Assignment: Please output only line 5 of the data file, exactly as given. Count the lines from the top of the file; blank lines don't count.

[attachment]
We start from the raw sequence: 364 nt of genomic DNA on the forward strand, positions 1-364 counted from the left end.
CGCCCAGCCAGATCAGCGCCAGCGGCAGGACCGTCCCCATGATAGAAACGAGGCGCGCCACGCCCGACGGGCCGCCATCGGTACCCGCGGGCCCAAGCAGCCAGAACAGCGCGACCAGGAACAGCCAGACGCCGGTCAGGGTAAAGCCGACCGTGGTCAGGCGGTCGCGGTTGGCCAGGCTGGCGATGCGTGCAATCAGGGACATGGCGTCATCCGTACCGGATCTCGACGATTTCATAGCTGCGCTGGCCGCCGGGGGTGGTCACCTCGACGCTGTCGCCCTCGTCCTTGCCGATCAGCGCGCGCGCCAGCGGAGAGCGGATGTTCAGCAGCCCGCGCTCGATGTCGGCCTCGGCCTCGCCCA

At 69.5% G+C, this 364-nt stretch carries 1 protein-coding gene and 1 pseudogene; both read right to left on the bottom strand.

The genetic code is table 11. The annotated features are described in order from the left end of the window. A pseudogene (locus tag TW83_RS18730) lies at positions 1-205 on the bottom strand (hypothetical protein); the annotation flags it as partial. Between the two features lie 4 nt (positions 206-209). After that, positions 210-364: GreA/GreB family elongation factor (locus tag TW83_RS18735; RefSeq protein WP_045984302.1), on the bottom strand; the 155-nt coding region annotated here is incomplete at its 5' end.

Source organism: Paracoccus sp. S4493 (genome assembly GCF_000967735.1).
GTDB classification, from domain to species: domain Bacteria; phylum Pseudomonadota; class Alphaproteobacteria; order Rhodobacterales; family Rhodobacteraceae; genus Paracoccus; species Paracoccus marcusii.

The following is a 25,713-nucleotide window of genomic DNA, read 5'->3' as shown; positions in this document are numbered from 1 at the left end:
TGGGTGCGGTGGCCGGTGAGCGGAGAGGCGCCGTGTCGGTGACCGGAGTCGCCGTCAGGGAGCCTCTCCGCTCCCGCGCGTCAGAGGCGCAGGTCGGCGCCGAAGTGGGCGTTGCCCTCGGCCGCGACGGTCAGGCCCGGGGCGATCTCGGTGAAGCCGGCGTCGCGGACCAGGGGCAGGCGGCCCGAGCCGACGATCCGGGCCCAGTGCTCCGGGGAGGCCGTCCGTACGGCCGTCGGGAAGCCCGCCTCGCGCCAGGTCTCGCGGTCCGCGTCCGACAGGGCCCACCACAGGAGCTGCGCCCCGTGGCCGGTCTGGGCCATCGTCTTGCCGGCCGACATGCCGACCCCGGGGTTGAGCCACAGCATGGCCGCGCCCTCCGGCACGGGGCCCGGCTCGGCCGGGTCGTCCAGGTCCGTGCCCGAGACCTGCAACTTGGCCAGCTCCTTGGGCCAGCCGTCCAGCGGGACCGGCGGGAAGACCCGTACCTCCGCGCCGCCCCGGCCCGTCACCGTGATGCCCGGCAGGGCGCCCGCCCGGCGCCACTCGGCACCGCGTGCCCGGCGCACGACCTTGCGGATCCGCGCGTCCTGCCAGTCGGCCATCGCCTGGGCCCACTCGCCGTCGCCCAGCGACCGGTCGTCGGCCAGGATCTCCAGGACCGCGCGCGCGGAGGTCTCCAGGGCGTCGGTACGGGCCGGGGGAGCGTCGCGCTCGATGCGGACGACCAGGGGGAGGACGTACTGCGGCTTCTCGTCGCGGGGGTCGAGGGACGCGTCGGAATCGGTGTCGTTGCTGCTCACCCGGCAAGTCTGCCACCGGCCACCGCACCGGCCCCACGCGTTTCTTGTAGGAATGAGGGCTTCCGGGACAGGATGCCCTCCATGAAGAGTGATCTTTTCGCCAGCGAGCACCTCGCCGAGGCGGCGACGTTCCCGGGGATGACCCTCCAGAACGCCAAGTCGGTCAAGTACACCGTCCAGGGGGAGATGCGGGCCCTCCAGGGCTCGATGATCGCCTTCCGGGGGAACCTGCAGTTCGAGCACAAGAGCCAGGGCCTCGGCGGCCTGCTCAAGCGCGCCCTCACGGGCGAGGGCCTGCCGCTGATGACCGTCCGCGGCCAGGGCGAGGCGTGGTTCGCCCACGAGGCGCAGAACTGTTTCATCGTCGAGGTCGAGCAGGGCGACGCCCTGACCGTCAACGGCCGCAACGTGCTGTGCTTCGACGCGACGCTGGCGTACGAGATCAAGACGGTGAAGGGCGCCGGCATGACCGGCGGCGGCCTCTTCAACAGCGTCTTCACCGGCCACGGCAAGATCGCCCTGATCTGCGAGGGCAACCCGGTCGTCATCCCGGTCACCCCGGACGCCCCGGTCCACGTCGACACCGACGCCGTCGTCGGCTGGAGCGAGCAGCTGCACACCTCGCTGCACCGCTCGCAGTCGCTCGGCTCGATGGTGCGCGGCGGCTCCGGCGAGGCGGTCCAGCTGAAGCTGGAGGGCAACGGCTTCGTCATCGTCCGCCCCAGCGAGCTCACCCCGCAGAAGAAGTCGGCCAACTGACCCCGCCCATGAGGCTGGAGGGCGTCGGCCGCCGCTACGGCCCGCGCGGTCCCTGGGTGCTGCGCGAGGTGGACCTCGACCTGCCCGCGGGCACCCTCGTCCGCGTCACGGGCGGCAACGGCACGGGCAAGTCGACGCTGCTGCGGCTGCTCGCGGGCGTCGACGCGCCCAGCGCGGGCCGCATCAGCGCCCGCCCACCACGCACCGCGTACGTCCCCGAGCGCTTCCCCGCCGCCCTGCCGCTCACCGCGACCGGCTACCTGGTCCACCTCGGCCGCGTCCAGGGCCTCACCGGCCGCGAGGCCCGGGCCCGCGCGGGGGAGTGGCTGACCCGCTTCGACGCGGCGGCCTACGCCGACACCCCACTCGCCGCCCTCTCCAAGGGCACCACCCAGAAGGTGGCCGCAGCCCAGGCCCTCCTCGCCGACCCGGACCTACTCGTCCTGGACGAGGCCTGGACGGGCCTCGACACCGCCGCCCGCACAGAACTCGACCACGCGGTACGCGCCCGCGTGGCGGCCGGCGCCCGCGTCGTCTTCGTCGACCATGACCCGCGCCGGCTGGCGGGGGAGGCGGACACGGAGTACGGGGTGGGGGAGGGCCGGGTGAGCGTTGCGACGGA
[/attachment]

Source organism: Paracoccus sp. S4493 (genome assembly GCF_000967735.1).